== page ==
quickly becoming my favorite vegetable of the moment, beating out even
old favorite garden-grown
varieties. I only wish I discovered it years ago.
Although I may have had it as part of stir fries at Asian
restaurants when I ate cooked food, I had no idea that water
spinach was so ridiculously tasty raw, as well as incredibly easy to
My friend, Stephen, a raw foodist and permaculture practitioner,
recently introduced it to a gathering of raw foodists in Chanthaburi,
Thailand, that I was attending. I've since used it for a replacement
lettuce in salads as well as for a stand-alone munching food.
many vegetables, not only are the leaves tasty, but the stems
are even better, possessing a unique, somewhat salty taste that's
absolutely delicious. The stems are hollow, not very fiberous, and easy
to chew and digest raw. I love ripping into the stuff. You feel like a
good little primate :)
Many Names, One Plant
One of the reasons so few
people will know what you're talking about when you bring up water
spinach is that it goes by so many different names in English. The
botanical name for it is ipomoea
aquatica, but English has at least six words that are often
applied to it.
To make things even more confusing, some of those names are also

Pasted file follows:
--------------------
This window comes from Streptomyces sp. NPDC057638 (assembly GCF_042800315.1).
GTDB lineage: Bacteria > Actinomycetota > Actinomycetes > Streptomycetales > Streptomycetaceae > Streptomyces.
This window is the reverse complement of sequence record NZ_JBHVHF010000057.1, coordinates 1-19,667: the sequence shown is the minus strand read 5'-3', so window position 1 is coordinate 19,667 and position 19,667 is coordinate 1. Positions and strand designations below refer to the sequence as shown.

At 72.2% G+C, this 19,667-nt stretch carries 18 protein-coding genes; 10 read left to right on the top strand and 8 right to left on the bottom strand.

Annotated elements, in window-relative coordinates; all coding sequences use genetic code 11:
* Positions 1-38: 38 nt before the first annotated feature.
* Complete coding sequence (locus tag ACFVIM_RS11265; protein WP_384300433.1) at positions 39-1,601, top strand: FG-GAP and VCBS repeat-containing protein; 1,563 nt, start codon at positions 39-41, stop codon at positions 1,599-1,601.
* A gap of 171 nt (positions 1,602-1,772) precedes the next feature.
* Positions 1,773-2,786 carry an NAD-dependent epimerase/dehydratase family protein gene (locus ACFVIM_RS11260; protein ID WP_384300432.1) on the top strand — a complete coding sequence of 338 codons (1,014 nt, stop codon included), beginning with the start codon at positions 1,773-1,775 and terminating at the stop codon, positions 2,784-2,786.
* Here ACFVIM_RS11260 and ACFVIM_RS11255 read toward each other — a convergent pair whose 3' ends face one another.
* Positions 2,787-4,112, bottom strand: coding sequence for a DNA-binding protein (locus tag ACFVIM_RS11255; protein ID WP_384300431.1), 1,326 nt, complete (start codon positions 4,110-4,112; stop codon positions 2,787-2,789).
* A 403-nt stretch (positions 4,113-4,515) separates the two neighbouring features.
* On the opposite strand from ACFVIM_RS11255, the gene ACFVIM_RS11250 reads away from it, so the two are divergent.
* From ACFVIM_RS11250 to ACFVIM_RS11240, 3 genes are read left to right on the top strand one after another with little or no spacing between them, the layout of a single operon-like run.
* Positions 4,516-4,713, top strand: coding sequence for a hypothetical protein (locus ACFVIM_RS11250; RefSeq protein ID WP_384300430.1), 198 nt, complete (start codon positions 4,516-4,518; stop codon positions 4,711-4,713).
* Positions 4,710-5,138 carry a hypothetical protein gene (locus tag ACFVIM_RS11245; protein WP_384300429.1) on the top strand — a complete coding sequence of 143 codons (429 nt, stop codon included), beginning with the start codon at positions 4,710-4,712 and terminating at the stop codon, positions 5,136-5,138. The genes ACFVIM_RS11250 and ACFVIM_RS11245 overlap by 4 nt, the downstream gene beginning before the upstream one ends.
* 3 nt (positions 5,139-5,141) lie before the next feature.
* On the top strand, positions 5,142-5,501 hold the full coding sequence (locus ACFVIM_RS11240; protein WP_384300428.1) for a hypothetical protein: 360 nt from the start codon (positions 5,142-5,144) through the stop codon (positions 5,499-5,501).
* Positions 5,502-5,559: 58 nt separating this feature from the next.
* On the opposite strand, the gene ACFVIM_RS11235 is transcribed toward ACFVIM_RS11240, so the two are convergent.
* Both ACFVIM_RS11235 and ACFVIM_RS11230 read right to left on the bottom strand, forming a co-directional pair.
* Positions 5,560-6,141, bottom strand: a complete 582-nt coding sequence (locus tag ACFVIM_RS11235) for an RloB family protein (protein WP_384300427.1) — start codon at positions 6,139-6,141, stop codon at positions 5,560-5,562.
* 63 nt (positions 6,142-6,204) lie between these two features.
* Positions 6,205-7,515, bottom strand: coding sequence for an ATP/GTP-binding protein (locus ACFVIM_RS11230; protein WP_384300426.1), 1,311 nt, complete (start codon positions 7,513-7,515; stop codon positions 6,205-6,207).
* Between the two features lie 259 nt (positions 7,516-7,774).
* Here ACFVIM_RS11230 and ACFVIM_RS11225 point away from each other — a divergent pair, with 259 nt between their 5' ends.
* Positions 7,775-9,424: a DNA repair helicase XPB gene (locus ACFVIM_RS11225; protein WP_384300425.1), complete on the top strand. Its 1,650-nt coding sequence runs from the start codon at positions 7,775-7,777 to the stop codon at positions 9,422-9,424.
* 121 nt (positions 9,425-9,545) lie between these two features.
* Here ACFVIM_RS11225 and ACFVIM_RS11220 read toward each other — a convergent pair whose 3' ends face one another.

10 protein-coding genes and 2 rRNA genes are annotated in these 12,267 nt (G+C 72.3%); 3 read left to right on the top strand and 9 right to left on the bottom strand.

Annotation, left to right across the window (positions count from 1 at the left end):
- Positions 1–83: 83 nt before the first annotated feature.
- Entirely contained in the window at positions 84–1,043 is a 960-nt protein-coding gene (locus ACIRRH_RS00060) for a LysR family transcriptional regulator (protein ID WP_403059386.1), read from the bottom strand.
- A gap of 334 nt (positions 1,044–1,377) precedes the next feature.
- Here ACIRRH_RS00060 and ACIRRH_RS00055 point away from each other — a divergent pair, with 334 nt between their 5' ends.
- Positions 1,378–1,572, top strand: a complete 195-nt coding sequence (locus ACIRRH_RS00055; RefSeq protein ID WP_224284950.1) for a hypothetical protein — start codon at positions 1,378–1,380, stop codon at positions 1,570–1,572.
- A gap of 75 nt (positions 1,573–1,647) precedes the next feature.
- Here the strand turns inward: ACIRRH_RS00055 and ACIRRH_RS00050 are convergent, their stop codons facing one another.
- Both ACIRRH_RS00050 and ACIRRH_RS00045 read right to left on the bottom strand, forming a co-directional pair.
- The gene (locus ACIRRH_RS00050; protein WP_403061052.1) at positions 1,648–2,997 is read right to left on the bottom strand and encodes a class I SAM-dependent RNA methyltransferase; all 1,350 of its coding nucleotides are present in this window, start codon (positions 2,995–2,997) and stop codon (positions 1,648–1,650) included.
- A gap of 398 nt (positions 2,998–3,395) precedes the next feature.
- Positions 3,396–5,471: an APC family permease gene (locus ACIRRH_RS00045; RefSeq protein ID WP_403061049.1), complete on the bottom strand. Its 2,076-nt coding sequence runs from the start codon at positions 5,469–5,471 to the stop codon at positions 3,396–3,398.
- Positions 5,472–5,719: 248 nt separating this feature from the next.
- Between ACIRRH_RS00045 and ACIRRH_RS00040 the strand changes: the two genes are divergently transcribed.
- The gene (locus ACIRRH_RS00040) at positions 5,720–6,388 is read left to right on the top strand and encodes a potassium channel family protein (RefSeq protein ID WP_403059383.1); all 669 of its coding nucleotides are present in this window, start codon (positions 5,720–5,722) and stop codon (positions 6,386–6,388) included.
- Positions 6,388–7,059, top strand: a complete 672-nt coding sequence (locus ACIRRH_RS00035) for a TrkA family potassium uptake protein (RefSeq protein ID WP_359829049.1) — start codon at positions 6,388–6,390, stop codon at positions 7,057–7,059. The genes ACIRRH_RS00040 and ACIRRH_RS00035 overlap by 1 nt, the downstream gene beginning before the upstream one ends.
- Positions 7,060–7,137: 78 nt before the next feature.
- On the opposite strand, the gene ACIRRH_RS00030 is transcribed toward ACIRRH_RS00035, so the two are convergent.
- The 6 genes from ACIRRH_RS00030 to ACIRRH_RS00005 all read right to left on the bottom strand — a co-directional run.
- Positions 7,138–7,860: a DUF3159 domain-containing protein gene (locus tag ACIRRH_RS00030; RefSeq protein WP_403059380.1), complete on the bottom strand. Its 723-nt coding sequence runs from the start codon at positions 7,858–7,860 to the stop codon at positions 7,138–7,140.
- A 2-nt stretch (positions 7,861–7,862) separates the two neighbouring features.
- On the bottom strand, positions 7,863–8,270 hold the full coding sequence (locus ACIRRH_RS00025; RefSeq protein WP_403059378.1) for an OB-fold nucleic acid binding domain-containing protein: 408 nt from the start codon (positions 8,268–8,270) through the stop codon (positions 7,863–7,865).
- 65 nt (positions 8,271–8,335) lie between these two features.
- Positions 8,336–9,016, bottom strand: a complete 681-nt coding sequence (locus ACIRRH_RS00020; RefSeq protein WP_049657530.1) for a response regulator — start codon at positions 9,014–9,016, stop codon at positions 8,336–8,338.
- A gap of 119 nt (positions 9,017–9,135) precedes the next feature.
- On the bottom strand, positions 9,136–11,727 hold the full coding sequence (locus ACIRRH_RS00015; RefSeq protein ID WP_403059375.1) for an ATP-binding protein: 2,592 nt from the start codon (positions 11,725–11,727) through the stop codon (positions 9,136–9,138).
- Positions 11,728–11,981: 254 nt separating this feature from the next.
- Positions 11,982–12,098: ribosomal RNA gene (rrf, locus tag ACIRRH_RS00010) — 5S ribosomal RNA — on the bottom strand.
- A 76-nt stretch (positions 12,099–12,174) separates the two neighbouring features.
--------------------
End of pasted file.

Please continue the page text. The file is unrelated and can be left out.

commonly applied to other plants. Finally, it's not uncommon to see one
or more of the words used by Asian languages to describe water spinach
in use in the English-speaking world
Below are some of the commonly used names.
Names For Ipomoea
In English-Speaking Countries:
morning glory, water spinach, swamp cabbage, water convolvulus, water
morning glory, Chinese spinach In China:
hollow vegetable (literal translation), ong choy Thailand:phak
bung/pak bung Laos: pak bong Burma: ga zun
ywet Vietnam: rau
Take morning glory, for instance. That name is frequently applied to
more than 1,000 species of flowering plants in the family
Convolvulaceae. Swamp cabbage is also frequently applied to the "heart
of palm," plant, which is also edible and commonly consumed in salads.
Kang Kong Feast Video
I tear into some water kang
kong and tell you a bit about it in the below video.
You're unlikely to find a regular
grocery store in the US or Europe that stocks water spinach. If you
happen to be anywhere in Asia, just about every market carries it, but
people usually aren't familiar with it in the west.
The best place for you to buy water spinach in the US or Canada is at
your local Asian supermarket (that stocks Asian produce). If you're in
a big city, the local china town probably has a few places that sell
Water spinach grows best in water or very damp soil, and when farmed
it's often grown in rice-patty-like conditions.
One of the best and worst things about the vegetable is it's so
prolific it often gets classified as a weed. On the upside, this means
it grows extremely easily, and you can just chop it off just above
ground level to harvest one and it will quickly grow back without you
having to plant a new seed.
The downside is that it has the potential to fill waterways in areas
that do not experience frost, a fear that has lead the USDA to classify
water spinach as a noxious weed, limiting the number of people who can
buy the seeds and requiring that they have a permit.
The only registered seed seller in the US is:
Fukuda Seed Store, Inc. 1287
However, because there are so many names for the same vegetable, seeds
often slip through US customs, and you can sometimes find them in Asian
grocery stores on racks with other Asian vegetables.